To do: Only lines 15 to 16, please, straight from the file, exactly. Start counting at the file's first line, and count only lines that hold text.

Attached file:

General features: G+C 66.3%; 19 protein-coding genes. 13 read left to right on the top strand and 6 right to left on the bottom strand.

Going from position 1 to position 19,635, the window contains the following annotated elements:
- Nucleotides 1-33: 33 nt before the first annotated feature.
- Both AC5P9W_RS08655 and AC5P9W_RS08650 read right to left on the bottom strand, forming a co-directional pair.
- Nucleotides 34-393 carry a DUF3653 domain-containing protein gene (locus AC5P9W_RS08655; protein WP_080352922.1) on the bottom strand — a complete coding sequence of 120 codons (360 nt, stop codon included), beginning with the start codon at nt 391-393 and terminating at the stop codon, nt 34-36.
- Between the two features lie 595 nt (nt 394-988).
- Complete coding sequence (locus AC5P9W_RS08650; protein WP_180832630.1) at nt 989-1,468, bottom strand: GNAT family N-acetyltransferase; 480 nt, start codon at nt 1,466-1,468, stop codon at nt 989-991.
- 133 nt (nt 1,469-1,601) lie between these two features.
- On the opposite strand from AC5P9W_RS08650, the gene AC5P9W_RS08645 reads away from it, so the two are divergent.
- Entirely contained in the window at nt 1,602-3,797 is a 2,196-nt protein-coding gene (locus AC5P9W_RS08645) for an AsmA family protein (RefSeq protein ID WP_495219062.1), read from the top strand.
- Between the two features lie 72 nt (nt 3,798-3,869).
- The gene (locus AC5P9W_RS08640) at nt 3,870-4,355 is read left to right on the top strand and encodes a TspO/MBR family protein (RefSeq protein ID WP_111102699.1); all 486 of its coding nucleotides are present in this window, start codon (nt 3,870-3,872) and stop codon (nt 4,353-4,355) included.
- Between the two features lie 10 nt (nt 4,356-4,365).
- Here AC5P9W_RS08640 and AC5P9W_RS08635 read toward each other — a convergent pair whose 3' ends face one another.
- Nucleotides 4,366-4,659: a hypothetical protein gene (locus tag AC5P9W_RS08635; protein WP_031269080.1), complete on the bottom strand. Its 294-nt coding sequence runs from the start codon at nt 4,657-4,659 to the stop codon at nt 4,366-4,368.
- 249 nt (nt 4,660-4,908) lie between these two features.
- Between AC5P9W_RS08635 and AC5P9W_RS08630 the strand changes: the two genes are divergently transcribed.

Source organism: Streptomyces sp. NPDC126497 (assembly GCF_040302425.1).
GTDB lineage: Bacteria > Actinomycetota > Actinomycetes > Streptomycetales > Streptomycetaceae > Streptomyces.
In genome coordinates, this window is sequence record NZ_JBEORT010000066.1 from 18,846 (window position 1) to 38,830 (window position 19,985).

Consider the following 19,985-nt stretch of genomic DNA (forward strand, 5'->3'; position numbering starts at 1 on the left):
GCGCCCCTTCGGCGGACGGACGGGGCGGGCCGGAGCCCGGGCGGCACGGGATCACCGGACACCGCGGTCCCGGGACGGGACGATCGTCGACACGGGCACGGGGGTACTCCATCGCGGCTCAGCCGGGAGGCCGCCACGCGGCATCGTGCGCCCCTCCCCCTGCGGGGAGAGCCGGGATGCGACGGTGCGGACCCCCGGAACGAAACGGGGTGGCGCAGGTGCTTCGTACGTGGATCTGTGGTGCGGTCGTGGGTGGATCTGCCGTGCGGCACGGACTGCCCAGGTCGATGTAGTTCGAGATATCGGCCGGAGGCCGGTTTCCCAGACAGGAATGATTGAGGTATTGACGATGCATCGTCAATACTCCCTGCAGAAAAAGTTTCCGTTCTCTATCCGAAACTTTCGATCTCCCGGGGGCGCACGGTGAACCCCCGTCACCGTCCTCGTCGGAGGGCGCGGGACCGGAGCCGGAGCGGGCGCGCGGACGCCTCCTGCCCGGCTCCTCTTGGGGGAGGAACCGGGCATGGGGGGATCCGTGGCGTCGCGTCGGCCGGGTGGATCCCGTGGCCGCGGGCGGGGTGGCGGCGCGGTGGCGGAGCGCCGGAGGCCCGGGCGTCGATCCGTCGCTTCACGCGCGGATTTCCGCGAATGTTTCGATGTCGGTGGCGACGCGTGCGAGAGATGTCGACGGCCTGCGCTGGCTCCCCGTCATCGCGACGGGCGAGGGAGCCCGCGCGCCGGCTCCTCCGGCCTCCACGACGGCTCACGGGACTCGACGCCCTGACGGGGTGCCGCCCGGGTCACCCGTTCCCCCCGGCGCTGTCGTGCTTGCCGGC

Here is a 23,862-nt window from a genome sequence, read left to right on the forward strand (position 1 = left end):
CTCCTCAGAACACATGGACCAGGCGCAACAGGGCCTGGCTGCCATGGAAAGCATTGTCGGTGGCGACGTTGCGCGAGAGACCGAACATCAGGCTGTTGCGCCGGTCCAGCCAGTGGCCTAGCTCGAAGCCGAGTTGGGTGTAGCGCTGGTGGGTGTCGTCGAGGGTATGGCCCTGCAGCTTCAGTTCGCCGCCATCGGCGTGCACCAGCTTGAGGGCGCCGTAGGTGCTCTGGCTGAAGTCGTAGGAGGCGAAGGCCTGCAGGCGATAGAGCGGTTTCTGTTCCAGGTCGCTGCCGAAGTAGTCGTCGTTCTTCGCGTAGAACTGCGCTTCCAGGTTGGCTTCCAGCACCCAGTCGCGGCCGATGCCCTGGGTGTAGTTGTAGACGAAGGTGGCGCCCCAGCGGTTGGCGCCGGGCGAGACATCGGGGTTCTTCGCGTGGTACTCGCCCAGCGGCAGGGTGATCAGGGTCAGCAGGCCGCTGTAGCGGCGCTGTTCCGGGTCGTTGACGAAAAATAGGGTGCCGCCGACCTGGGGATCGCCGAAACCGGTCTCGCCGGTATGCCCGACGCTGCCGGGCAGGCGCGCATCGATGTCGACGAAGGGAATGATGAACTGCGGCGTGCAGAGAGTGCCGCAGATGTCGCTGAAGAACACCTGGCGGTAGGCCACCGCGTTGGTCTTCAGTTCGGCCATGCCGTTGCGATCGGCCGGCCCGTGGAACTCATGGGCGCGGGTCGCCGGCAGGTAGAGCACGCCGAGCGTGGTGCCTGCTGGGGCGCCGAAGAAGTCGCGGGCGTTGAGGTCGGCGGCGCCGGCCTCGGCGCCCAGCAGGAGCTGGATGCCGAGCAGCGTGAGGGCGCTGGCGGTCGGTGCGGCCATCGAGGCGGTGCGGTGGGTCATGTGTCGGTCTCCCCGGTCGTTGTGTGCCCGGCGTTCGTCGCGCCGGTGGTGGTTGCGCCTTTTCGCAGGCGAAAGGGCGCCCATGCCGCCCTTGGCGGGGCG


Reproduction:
- Nucleotides 4,366-4,659: a hypothetical protein gene (locus tag AC5P9W_RS08635; protein WP_031269080.1), complete on the bottom strand. Its 294-nt coding sequence runs from the start codon at nt 4,657-4,659 to the stop codon at nt 4,366-4,368.
- 249 nt (nt 4,660-4,908) lie between these two features.